Aroldo's research activity has profoundly impacted the development of experimental methodology, and the use of statistics in psychology, and the perceived value of the social sciences, including the use of cross-cultural comparisons for a better understanding of human behavior. Universidade Federal da Paraíba states, in his nomination: "Aroldo Rodrigues is one of the most famous names in Brazilian psychology, and a paragon of a dedicated scientist, entrepreneur, and role model."

Research Accelerates at the Central California Autism Center

Three graduate students represented the Central California Autism Center and Fresno State at the ABAI National Autism Conference, held January 28 - 29th , 2012 in Philadelphia, PA. Hugo Curiel, Gina Gravilis, and Eduardo Avalos are graduate students in the Department of Psychology in the Applied Behavior Analysis track. All three have also worked in the campus based Central California Autism Center (CCAC) and conducted applied research there under the guidance of Dr. Amanda Adams and Dr. Marianne Jackson. Two studies examined behavioral applications for students with autism. Hugo Curiel examined a protocol using some basics of systematic desensitization to aide in hair-cutting procedures for young children who have a history of fearful responses. Gina Gravilis presented the first of a series of studies she is working on for assessing pre-requisite skills for children with autism who can use I-Pad applications to assist in communication and learning. Finally, Eduardo Avalos presented on outcome data complied over the past several months. This series of studies is addressing how to define what precise techniques are associated with the fastest learning gains in children with autism. By developing careful definitions for treatment protocols, Eduardo and a team of research assistants codes hours of video tape from the actual therapy done in the autism center.


The dissemination of research from the CCAC is important for several reasons. Students who are exposed to applied research gain a better understanding of what evidence based treatment is and how it continues to develop. By attending national conferences, they also hear and see other cutting edge research from around the country, and bring information and ideas back to Fresno State which may inform and improve our own practice. Thirdly, Fresno State CCAC is beginning to develop a nationally recognized name as a research center for the behavioral treatment of young children with autism. The research program has been at the core of the CCAC's mission since opening in 2007 and now is a regular presence at regional and national conferences.


At least 4 additional presentations will be made at regional and national conferences this year. The CCAC has several more research projects in progress. Undergraduate and graduate students participate in all aspects of conducting research at the autism center. The basis is the belief that understanding the research process and evidence-based treatment serves two purposes; 1) better education for Fresno State students, and 2) better treatment for clients and families of the CCAC.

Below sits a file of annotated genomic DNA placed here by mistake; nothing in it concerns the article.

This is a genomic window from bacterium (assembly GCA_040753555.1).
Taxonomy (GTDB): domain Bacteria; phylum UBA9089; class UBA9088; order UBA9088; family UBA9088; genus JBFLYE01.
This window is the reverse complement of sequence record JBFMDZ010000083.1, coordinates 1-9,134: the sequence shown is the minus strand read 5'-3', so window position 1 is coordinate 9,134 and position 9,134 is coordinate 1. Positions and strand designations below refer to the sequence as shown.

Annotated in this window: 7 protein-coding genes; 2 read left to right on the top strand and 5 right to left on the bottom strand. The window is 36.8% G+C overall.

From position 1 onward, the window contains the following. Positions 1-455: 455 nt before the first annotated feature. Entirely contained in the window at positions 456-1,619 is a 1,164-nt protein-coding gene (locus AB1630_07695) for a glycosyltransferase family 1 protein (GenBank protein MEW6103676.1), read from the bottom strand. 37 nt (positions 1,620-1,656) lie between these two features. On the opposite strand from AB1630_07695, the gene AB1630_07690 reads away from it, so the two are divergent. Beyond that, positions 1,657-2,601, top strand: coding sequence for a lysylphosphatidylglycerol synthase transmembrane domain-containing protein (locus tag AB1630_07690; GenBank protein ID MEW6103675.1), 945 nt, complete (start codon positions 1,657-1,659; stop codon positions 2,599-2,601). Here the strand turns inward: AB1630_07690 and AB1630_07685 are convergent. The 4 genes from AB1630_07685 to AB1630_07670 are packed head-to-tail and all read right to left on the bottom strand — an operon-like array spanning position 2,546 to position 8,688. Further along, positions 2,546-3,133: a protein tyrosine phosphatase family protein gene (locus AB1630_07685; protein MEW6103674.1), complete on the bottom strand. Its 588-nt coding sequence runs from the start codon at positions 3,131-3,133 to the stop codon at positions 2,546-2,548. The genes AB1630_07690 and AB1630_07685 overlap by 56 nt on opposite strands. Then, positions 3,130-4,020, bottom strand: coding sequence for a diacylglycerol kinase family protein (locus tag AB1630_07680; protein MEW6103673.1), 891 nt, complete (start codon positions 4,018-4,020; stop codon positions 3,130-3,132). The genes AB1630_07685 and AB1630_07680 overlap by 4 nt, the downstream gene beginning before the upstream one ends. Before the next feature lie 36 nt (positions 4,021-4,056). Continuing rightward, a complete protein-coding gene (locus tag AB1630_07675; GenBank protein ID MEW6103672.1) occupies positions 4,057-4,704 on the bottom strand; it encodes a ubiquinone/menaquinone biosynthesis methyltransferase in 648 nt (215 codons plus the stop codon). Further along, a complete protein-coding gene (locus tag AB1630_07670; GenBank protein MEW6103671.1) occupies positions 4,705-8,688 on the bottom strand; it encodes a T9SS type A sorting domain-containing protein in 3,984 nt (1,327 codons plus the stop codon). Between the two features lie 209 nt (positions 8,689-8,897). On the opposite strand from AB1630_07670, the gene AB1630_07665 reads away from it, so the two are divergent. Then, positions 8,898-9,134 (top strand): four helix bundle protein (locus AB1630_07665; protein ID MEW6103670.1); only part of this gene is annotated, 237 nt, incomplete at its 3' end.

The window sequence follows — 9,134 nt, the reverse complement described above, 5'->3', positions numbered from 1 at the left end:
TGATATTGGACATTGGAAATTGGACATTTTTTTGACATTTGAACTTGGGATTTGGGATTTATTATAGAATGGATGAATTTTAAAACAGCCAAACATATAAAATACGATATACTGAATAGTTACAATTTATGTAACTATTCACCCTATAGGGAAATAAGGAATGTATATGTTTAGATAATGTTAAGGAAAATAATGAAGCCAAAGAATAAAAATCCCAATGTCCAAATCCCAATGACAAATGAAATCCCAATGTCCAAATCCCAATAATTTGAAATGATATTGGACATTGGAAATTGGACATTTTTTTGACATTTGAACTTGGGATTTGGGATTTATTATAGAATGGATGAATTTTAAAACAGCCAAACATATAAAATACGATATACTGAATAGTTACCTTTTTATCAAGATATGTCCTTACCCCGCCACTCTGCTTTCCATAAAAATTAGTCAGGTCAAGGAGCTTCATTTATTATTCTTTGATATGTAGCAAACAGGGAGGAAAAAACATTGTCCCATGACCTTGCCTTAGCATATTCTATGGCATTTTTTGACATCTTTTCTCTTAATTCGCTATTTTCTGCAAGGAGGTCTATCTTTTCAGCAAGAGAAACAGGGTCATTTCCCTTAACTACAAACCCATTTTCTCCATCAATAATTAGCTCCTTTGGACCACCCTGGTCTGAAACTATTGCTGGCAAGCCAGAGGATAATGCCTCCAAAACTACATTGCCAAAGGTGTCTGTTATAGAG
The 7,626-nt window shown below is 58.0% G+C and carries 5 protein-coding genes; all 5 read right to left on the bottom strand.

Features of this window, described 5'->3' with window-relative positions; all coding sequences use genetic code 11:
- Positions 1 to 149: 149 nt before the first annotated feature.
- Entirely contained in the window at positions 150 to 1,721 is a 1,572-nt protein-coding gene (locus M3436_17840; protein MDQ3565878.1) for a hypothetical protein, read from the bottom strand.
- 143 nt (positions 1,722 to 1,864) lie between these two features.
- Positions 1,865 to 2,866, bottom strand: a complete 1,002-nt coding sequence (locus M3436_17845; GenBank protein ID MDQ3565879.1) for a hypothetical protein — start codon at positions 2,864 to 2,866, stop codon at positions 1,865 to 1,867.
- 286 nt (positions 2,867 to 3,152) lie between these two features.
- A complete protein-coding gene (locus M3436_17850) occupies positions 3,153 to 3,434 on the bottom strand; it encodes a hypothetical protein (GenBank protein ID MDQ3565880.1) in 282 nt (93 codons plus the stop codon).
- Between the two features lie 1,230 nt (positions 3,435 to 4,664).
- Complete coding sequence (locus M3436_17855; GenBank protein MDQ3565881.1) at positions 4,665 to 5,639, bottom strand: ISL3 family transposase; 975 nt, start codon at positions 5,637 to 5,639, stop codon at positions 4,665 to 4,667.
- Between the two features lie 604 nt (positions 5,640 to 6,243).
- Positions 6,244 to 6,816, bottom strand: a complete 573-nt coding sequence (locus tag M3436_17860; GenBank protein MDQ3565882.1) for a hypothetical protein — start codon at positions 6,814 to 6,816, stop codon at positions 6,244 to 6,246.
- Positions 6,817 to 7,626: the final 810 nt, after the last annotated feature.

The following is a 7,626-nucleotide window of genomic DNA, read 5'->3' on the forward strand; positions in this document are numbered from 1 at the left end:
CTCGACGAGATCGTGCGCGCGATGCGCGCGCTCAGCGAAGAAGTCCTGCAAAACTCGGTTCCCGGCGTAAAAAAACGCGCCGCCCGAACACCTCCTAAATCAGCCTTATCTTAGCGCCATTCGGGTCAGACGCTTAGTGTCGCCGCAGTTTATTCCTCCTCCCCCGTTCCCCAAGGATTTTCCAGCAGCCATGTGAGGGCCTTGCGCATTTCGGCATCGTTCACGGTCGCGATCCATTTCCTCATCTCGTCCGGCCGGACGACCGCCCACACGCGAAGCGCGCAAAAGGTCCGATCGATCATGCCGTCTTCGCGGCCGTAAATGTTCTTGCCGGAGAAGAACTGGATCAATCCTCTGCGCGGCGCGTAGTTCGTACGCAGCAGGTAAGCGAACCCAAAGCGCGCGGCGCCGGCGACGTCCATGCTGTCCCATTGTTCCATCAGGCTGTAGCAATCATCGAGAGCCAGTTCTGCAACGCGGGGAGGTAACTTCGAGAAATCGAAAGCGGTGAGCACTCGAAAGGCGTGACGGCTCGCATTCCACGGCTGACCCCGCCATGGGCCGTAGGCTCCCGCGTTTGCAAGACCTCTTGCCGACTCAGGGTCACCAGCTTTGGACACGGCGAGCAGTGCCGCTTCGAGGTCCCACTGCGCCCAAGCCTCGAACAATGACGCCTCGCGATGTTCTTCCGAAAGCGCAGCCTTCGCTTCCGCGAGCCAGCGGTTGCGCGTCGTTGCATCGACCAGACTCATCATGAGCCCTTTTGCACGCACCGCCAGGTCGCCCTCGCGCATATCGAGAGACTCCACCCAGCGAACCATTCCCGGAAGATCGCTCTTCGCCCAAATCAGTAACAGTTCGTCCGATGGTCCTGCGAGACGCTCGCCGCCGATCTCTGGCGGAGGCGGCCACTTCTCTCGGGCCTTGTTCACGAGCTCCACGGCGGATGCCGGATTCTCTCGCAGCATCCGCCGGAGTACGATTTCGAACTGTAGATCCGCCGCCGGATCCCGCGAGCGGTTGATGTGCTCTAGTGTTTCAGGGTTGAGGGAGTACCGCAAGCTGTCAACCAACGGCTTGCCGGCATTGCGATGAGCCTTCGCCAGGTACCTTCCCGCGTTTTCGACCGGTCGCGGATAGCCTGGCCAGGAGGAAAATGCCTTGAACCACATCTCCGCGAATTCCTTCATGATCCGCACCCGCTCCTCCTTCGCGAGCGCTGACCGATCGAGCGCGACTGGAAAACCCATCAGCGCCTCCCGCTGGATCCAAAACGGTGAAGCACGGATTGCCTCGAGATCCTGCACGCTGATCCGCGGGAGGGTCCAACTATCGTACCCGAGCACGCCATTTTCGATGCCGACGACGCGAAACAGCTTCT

The CCAC is open for tours and provides information to the campus community and broader community as requested. April is autism awareness month and several campus and community events will be posted. To tour or contribute, please call 559-278-6773.



New Scholarship Established in Honor of Psychology Graduate Student

The Department of Psychology lost an amazing student in December, 2011. Janet Cisneros was a second year graduate student in the school psychology, Ed. S. program. She started working at the Central California Autism Center in 2008 and served a vital function. Her many roles included scheduling coordinator, assessment coordinator, Spanish translator for parents and the important role of doing PSA spots for the Spanish speaking community on Univision.  This description covers only some of her contributions, and she did all of this in addition to being a successful full-time graduate student. Janet went in for routine surgery on Dec 21st and due to complications, did not recover. She passed away on December 26, 2011.  Everyone who knew Janet was touched by her strength, humor, intelligence and generosity.  Janet's constant enthusiasm and professional approach made her a cherished colleague. 


With her family's blessing, a scholarship has been established in Janet's name. The guidelines for the Janet Cisneros Memorial Scholarship were selected in remembrance of her unique strengths, contributions and interests. They are as follows:

  • Student must be a "first generation" first year graduate student within the Psychology Department
  • Student must demonstrate excellent scholarship
  • Student should demonstrate significant service to the university or community
  • Preference will be given to those seeking to work with or do research with children